Accentuate the positive

Ms. Hillary was the keynote speaker at the Iowa Democratic Party’s Jefferson-Jackson Day dinner Saturday evening. I haven’t noticed reports on the dinner elsewhere, but the Boston Globe today has a good one: “Dean rivals seek to accentuate positive.”
The fact that the Clinton mafiosi have been detailed to the campaign of Wesley Clark should be persuasive evidence that the Clintons would like to derail Howard Dean. The Globe reports that the audience heard additional evidence in her speech.
“Even though Senator Hillary Clinton was supposed to sound neutral in her remarks about Democratic candidates here Saturday night, some guests in the audience thought they heard a pointed jab at Howard B. Dean. ‘We have to do more than criticize,’ Clinton said during her keynote address at the Iowa Democratic Party’s annual Jefferson-Jackson Day dinner. ‘We have to stand for the best values of the Democratic Party. We have to have a vision of where we want to lead this country.'” The story notes how Dean’s rivals have begun to pound on the theme that anger is not enough.
The Globe headline states that it is Dean’s rivals who now seek to “accentuate the positive.” It should be noted that “accentuate the positive” is a phrase made famous by lyricist Johnny Mercer, and tomorrow is his birthday. “Accentuate the Positive” is of course a song in the guise of a sermon: “You’ve got to accentuate the positive, eliminate the negative, and latch on to the affirmative, don’t mess with Mister In-between.”
Those lyrics are so familiar they have become a cliche, but they are followed by the preacher’s concrete, witty, unforgettable example (and a triple rhyme): “To illustrate my last remark, Jonah in the whale, Noah in the ark, what did they do just when everything looked so dark?”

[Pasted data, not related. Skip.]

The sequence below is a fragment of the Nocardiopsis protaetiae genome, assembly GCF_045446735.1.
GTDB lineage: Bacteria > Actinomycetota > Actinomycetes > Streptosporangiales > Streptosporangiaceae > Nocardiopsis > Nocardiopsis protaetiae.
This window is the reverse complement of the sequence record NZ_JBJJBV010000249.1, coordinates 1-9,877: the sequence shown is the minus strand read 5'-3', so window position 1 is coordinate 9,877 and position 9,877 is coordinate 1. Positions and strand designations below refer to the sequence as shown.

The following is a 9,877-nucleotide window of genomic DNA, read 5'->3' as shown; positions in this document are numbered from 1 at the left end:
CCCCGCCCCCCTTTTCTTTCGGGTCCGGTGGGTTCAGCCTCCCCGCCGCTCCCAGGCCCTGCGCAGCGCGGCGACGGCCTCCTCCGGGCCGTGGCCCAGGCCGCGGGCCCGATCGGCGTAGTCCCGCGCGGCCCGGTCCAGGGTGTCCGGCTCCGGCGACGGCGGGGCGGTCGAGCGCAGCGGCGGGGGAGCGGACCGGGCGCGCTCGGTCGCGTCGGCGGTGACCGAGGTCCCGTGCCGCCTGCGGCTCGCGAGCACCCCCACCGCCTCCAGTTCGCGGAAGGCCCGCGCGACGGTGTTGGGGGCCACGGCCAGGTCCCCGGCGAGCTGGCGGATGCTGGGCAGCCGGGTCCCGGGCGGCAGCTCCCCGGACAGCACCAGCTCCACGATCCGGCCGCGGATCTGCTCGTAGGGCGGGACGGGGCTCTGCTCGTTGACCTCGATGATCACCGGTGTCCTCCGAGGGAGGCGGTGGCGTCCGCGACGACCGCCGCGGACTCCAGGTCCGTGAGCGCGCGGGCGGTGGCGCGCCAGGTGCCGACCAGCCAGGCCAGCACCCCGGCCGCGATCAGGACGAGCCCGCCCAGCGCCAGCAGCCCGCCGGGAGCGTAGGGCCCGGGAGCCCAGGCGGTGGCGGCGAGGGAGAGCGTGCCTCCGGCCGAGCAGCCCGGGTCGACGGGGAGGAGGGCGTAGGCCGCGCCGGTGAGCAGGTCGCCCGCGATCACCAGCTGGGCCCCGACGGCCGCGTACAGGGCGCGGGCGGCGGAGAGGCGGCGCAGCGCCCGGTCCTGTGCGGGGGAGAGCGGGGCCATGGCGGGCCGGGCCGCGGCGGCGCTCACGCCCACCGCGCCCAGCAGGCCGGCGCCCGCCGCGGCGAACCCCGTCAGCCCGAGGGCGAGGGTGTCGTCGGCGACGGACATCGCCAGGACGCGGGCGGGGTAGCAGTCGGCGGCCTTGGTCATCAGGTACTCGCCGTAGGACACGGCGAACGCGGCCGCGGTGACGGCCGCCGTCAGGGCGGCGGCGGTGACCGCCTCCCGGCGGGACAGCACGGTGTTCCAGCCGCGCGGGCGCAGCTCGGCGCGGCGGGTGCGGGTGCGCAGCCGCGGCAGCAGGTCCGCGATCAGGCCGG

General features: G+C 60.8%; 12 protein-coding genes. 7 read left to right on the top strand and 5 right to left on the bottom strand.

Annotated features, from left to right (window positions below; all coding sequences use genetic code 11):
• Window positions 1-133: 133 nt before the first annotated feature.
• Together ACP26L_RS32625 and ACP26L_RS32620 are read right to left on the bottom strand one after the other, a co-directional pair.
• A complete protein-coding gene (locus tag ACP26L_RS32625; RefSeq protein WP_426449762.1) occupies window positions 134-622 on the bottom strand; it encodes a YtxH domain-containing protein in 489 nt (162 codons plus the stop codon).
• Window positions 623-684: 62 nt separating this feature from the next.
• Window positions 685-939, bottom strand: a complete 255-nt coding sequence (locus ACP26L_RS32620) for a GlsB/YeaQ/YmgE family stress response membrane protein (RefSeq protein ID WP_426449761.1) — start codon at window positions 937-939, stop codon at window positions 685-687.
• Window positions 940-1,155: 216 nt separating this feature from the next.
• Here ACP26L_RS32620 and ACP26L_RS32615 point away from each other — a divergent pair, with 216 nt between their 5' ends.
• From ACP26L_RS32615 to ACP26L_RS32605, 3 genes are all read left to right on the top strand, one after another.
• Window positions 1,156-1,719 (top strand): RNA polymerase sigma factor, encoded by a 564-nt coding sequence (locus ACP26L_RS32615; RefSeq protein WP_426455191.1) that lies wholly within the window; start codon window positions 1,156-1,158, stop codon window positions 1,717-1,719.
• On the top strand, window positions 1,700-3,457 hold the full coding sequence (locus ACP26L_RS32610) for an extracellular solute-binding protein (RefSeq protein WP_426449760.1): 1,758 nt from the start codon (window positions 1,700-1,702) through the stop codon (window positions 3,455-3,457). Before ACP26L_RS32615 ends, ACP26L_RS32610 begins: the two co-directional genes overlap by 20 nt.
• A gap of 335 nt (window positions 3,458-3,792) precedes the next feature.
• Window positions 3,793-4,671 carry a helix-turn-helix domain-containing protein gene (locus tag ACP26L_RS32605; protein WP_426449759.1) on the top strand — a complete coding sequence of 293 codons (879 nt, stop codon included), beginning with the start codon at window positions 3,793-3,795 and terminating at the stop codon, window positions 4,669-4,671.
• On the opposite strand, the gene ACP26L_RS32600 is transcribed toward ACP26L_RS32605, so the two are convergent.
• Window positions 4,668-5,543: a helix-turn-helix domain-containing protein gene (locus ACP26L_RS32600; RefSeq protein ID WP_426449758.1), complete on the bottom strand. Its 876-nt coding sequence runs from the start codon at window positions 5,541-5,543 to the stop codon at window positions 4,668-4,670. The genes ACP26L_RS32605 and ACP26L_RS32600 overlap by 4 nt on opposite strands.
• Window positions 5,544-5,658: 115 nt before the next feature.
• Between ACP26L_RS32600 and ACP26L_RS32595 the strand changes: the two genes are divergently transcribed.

Among the 1,500 songs to which Mercer wrote the lyrics are “One For My Baby (And One More For the Road),” “P.S. I Love You” (not the Beatles song), “Come Rain or Come Shine,” “Blues In the Night,” “Moon River” and “Satin Doll.” He was an utterly brilliant lyricist.
My personal favorite of Mercer’s songs is “Midnight Sun,” originally an instrumental by Lionel Hampton and Sonny Burke. Driving along the freeway from Newport Beach to Hollywood and back in 1955, Mercer heard the song on his car radio, called the station and asked the deejay to play the song again, memorized the melody, and wrote the lyrics in his head as he drove.
In his book The Poets of Tin Pan Alley, Philip Furia notes that in “Midnight Sun” Mercer pushed the oldest cliches of Tin Pan Alley to baroque extremes precisely as the Tin Pan Alley tradition was expiring: “Your lips were like a red and ruby chalice, warmer than the summer night./The clouds were like an alabaster palace rising to a snowy height./Each star its own aurora borealis,/suddenly you held me tight…I could see the Midnight Sun.” Furia writes: “It’s as if the lyric itself is a midnight sun, a last blaze of an Alley style extinguishing itself…”

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